true for several reasons. First of all, you need a compiler that
actually implements the NRVO, otherwise, the new implementation will
produce *more* objects (see the 'a+b+c'-example mentioned above). The
next point is, that for small classes like 'complex' or similar
classes, the compiler optimizes lots of things in the later
compilation passes. Intermediate 'objects' are still there, but the
assembler code which copies the values is optimized in a later
optimization pass. This hides the fact, that there still is a
superfluous object from the C++'s point of view in between. So, if
there is no effect, why bother?

The real value shows, when you apply operators.hpp to large classes,
e.g. matrices, vectors etc. When the compiler can't optimize the code
in the background, it really helps to remove intermediate objects as
early as possible in the compilation process. To test this, I wrote a
small example programm ( which allows you to compare the
old and the new implementation. For me, the new version is 15% faster
than the old version (using GCC 3.1), YMMV. Applications that work
with large matrices etc. are typically very performance-hungry, thus
it is a very important area for an operator-library to keep in mind.

----- The real world, part 2: Compilers -----

The NRVO is still not very common, AFAIK. The GCC had no NRVO before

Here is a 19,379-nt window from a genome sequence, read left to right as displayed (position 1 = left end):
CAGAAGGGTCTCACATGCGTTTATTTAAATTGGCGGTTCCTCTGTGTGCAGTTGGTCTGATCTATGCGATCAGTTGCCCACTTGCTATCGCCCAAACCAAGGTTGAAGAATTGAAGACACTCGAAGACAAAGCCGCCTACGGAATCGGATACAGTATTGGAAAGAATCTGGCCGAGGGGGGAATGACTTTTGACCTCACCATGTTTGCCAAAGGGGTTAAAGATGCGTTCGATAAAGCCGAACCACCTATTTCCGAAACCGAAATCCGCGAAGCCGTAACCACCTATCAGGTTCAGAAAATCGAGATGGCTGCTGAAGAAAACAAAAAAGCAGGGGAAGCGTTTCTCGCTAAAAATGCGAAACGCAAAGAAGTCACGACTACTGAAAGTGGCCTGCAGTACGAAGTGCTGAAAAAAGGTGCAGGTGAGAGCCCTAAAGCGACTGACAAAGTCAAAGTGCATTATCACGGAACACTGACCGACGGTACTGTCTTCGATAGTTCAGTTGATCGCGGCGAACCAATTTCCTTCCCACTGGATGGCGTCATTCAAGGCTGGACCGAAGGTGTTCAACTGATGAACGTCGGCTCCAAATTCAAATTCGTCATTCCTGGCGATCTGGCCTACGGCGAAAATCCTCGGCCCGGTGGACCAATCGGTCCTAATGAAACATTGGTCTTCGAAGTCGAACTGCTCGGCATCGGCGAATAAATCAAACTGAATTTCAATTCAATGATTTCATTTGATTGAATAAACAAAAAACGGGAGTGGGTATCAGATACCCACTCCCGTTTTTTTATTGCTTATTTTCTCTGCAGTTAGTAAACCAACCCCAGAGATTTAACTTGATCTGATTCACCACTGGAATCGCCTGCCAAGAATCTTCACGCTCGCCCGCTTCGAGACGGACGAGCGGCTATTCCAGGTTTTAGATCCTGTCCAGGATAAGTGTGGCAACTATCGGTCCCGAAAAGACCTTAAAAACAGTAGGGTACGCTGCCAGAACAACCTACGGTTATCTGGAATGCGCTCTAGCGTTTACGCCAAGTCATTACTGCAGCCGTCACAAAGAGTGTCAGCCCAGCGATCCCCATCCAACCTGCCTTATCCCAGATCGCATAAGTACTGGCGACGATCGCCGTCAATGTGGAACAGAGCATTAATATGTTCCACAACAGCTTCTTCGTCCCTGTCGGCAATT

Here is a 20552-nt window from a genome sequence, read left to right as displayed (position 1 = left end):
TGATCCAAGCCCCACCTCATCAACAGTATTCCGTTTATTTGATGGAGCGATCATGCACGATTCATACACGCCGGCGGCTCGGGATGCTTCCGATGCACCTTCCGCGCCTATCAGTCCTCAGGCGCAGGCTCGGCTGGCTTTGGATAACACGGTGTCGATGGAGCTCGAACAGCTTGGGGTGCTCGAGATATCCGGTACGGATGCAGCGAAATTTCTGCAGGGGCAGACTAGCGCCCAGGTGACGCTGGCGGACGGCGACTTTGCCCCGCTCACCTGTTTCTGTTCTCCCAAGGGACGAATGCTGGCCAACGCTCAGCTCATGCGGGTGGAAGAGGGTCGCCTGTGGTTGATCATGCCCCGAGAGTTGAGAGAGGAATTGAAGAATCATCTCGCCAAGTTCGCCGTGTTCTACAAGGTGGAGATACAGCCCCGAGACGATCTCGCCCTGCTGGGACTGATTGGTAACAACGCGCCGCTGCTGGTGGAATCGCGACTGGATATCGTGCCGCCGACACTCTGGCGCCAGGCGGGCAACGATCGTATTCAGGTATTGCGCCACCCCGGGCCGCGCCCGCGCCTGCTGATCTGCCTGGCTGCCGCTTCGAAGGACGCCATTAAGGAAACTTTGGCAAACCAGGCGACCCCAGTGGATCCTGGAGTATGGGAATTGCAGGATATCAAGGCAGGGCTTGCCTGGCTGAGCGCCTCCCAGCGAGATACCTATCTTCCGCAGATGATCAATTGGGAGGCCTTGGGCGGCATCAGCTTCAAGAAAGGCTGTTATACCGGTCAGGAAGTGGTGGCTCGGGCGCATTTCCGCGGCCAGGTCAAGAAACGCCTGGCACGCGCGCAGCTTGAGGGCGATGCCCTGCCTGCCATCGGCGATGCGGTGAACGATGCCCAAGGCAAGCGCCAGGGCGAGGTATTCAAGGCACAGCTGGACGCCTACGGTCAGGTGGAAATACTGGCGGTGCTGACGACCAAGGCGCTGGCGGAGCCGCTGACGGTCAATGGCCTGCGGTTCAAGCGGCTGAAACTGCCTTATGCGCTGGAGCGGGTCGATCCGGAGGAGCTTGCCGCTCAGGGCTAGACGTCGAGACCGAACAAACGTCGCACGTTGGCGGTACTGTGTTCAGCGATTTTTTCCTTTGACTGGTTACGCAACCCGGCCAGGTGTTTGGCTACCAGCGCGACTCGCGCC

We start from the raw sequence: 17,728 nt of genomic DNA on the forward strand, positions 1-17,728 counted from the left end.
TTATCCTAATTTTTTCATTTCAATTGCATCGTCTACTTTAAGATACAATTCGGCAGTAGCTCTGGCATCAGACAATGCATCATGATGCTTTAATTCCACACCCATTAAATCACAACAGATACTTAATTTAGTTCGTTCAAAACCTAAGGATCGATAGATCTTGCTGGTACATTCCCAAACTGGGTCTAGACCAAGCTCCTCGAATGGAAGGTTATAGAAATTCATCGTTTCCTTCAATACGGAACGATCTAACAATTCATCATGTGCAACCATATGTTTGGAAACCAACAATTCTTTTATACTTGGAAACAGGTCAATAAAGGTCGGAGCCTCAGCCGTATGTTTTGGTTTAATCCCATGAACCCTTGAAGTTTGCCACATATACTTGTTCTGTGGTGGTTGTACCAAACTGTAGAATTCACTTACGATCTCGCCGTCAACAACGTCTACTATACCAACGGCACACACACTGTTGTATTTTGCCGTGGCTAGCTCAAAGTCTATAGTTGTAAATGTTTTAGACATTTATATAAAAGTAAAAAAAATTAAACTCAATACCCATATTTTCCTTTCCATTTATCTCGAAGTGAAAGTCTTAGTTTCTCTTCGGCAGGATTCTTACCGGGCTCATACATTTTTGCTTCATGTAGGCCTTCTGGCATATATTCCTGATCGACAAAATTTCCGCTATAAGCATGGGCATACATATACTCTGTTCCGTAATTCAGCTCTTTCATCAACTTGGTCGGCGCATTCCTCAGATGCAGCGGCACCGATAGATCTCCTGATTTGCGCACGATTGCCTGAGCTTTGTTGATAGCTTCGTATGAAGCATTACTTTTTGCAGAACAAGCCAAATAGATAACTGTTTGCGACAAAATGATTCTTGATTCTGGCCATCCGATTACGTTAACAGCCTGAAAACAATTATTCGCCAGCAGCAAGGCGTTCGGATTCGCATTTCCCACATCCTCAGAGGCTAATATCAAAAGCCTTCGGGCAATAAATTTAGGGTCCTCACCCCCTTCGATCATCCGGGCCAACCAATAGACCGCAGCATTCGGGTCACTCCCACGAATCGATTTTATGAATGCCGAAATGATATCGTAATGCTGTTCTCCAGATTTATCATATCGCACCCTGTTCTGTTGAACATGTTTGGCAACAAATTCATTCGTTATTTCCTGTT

version 3.1, The GCC 3.1 implements it correctly and receives good
results as reported above. Some compilers way implement the NRVO but
still have bugs or don't follow the standard closely. An example for
this is the Intel C++ 6.0, which allows the NRVO to be applied only if
the type of the local variable matches the return type of the function
exactly. The standard only requires the cv-unqualified types to match,
which is required for the 'const' in the return type. (1)

A one-size-fits-all approach is a neat idea, but not more. For a
compiler without a (correct) NRVO, the old code is faster, but not
symmetric. Most users will prefer it anyway, so I supplied both
versions for operators_new.hpp, they are switched by


For compilers without NRVO, we need to change the config-headers. As a
bonus, the user might set


to force the use of the new, symmetric implementation even for those
compilers. This may result in slower code for these compilers, but for
newer compilers that have the NRVO, there will be no difference.

----- Education :) -----

The NRVO is not widely known, thus I decided to call the local
variable 'nrv' instead of 'tmp' or 'result' or something similar. The
reason is, that 'nrv' is a hint to the unaware. If it is called 'tmp',
people will remove it and return to the old implementation style
without noticing what they have done when writing their own
operators. When the variable is called 'nrv', chances are that anyone
who reads the code wonders about the name and hopefully will start to
ask questions.

----- Fin -----

Any comments, suggestions, improvements, ...?

Regards, Daniel

PS: Thanks to John Potter for explaining why certain optimizations are
not allowed, see csc++ "Temporaries and optimizations".

(1) If you want to use the Intel C++ AND you want to use the NRVO,
    consider using this code:

friend const T operator+( const T& lhs, const T& rhs )
  const T nrv( lhs );
  *const_cast< A* >( &nrv ) += rhs;
  return nrv;

Please note that I don't want to show that the Intel compiler is a bad
compiler - in fact it creates faster code than the GCC 3.1 once the
work-around is applied. I just don't have any other compilers
installed. :)

Boost list run by bdawes at, gregod at, cpdaniel at, john at